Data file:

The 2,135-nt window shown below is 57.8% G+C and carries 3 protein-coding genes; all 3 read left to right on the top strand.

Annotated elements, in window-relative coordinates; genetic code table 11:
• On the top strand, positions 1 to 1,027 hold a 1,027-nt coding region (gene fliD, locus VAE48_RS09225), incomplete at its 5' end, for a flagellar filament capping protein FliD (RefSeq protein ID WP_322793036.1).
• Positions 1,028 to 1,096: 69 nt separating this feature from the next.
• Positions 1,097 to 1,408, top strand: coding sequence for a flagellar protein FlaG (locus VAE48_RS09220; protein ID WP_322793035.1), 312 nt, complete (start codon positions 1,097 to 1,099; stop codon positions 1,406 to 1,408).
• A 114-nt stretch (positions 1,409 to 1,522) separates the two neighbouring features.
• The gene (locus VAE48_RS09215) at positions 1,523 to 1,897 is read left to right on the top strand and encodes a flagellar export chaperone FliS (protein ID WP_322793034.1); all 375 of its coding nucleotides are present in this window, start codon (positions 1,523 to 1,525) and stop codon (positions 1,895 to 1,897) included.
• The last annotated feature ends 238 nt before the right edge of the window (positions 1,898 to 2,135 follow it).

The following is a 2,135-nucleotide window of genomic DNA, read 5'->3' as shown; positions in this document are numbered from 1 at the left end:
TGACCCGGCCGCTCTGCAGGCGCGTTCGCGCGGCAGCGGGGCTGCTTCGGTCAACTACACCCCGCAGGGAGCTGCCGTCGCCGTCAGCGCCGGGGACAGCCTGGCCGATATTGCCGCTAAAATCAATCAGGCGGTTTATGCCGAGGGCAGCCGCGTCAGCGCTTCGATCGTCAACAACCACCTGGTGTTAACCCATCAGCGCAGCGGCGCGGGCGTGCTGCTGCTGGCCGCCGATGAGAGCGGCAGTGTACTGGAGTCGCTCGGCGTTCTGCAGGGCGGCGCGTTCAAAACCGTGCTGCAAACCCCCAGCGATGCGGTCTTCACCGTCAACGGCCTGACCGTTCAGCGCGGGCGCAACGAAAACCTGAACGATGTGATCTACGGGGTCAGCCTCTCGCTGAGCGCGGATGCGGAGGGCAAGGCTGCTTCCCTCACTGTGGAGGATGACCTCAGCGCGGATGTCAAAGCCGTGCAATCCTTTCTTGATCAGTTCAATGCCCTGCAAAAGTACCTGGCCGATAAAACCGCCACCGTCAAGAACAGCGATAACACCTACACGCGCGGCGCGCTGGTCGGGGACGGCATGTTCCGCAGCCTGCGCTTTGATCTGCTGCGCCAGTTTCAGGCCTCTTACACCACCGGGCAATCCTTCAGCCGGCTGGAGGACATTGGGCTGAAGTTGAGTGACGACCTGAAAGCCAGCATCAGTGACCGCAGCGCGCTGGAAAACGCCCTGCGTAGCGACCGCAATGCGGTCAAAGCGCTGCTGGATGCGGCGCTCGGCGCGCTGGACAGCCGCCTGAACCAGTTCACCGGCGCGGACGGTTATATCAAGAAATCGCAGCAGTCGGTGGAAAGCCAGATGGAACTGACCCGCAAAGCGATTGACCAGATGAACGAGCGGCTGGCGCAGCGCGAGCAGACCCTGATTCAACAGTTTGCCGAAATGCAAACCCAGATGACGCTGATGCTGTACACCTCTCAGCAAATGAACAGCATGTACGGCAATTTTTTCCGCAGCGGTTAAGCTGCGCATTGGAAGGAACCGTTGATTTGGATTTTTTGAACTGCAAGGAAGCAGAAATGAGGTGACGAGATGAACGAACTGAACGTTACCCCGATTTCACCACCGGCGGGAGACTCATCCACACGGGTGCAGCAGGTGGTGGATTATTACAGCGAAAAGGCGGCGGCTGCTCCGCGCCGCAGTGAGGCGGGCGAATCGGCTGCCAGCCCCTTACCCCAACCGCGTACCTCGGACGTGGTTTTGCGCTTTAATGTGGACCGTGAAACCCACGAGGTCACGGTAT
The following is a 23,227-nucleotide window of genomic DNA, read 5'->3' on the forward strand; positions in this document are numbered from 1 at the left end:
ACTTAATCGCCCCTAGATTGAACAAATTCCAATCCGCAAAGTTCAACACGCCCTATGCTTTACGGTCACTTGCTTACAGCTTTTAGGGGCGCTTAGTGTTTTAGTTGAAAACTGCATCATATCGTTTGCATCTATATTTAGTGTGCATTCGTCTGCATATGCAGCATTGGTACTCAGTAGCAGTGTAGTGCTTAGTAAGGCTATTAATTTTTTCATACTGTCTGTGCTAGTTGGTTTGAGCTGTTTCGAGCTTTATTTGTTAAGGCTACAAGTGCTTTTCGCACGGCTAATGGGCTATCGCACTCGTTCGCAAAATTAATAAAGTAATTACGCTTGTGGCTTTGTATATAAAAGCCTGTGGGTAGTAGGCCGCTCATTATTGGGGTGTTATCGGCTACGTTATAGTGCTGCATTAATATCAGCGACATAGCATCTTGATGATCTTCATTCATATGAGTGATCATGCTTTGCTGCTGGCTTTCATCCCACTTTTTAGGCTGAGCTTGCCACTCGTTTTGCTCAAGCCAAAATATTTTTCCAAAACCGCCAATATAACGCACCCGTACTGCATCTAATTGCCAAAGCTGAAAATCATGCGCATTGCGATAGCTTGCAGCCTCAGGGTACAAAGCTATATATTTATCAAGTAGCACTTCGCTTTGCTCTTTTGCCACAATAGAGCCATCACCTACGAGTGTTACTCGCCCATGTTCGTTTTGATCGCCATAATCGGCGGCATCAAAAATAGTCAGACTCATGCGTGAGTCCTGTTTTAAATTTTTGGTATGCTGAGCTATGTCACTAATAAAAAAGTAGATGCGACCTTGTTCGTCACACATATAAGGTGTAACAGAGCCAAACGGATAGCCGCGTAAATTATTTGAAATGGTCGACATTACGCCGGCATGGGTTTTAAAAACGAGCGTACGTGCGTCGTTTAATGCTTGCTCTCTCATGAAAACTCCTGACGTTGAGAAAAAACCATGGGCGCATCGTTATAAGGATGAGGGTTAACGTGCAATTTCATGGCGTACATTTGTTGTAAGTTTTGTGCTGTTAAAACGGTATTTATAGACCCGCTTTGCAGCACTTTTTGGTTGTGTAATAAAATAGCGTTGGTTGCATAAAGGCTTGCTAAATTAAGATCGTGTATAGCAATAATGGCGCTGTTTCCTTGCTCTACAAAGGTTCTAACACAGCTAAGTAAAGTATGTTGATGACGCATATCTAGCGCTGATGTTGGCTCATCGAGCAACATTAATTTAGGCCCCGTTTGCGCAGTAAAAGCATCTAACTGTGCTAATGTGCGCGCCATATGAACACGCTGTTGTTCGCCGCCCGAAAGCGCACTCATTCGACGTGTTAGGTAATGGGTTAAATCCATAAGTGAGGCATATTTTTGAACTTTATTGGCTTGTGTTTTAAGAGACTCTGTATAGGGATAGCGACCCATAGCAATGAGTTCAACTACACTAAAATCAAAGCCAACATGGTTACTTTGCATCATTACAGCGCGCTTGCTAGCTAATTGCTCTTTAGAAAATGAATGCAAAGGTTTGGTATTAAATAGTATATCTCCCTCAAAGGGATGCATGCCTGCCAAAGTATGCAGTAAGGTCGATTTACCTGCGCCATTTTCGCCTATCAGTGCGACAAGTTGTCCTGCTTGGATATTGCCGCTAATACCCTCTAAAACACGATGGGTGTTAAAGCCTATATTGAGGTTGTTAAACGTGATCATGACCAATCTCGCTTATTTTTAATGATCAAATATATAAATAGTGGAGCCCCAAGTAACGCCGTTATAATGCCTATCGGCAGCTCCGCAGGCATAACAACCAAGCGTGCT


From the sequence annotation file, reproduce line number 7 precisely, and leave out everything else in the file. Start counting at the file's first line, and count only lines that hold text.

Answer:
• The gene (locus VAE48_RS09215) at positions 1,523 to 1,897 is read left to right on the top strand and encodes a flagellar export chaperone FliS (protein ID WP_322793034.1); all 375 of its coding nucleotides are present in this window, start codon (positions 1,523 to 1,525) and stop codon (positions 1,895 to 1,897) included.